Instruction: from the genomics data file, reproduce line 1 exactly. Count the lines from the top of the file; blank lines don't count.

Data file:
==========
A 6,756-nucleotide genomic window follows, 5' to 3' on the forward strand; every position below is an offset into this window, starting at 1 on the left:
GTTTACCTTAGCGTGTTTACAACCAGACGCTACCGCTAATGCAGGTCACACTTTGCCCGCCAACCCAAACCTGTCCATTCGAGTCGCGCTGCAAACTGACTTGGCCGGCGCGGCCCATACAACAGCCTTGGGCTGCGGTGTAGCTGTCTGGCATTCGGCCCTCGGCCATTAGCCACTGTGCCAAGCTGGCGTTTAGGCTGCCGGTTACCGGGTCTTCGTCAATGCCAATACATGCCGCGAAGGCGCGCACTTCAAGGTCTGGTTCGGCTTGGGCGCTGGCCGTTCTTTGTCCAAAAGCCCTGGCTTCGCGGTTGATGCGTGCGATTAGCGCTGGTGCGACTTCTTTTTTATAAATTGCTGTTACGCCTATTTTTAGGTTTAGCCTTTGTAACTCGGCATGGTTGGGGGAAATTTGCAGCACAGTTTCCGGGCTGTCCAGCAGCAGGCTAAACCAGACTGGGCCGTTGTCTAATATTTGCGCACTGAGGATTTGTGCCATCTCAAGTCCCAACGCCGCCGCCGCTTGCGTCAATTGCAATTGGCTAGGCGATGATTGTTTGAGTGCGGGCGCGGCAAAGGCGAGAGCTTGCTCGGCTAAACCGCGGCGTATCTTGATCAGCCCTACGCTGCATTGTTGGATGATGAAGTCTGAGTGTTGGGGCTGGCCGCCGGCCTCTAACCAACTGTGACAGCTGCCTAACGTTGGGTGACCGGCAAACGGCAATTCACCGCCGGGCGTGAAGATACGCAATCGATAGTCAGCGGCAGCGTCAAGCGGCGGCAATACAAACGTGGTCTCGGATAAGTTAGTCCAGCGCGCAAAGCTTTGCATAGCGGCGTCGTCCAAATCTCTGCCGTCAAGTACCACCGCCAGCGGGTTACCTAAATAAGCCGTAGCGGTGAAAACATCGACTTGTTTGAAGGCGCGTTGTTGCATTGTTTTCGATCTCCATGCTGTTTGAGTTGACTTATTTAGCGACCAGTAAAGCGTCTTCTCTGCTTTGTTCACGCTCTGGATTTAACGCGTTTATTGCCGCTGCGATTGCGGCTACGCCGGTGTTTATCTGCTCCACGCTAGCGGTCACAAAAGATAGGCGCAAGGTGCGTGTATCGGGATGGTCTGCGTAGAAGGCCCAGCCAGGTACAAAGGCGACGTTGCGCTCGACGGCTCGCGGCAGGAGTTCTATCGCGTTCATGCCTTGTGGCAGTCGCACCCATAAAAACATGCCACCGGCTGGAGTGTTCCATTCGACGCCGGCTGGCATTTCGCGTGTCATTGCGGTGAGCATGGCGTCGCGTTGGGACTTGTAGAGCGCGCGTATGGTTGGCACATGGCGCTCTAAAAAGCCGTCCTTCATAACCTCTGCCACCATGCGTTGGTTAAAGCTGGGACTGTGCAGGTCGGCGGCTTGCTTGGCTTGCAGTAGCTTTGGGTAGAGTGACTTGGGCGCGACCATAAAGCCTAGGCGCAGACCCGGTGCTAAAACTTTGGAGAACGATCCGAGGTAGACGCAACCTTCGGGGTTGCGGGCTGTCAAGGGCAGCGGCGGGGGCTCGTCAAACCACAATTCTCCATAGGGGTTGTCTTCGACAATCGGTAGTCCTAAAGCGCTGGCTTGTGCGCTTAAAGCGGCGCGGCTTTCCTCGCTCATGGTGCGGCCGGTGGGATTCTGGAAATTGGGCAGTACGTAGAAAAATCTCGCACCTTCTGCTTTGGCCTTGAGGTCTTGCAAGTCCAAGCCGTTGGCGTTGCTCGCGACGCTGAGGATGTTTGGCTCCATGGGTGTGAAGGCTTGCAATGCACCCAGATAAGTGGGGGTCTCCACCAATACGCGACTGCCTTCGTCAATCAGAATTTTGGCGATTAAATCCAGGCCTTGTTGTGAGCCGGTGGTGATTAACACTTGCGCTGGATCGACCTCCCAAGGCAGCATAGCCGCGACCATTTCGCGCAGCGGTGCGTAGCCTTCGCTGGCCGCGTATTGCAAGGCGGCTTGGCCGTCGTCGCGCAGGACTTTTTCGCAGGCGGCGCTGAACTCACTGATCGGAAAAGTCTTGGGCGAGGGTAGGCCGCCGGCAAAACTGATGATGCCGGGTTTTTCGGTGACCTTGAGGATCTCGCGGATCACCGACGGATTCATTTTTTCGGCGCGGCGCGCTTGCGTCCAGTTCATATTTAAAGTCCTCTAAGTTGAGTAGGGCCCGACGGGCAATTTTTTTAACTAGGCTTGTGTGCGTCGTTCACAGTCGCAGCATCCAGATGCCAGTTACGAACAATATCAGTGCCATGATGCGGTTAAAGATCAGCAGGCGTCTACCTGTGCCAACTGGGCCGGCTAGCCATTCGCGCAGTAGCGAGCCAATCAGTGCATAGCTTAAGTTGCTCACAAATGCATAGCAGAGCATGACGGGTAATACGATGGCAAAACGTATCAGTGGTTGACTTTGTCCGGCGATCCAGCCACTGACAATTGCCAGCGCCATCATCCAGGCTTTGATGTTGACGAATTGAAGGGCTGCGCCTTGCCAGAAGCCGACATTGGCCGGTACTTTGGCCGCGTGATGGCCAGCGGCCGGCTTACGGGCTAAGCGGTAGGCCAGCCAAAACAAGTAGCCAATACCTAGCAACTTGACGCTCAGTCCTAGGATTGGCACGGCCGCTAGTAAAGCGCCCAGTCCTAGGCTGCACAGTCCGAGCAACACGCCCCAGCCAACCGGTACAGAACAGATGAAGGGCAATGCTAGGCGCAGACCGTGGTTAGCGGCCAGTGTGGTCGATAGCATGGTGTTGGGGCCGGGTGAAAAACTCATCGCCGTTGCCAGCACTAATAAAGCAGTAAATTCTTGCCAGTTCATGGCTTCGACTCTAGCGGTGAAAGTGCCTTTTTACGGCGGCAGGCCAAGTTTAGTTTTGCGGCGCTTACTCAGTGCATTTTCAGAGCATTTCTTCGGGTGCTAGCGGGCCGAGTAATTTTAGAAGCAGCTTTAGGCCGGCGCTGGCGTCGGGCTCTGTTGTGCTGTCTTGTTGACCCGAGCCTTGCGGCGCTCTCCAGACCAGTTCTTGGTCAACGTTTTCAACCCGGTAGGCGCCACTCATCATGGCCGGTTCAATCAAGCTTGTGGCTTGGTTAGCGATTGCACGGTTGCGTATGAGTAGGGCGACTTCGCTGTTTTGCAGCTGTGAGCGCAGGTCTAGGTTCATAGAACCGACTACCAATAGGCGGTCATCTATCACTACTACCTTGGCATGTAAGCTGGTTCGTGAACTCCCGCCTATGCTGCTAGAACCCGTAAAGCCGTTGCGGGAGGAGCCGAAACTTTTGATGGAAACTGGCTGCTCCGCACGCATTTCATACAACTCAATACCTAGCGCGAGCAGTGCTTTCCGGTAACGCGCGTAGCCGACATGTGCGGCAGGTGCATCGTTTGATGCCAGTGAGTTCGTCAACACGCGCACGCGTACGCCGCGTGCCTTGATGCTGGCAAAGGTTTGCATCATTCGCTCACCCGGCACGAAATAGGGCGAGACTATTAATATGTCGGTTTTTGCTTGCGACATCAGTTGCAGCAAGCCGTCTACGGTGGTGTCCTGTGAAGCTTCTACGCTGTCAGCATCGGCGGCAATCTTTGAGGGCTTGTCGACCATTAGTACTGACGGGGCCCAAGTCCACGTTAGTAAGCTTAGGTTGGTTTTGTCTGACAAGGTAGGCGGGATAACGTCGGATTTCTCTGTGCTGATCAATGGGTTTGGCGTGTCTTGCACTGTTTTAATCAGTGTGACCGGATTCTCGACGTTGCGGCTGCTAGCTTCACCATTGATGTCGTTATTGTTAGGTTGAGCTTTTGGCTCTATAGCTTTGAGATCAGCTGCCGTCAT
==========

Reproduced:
A 6,756-nucleotide genomic window follows, 5' to 3' on the forward strand; every position below is an offset into this window, starting at 1 on the left: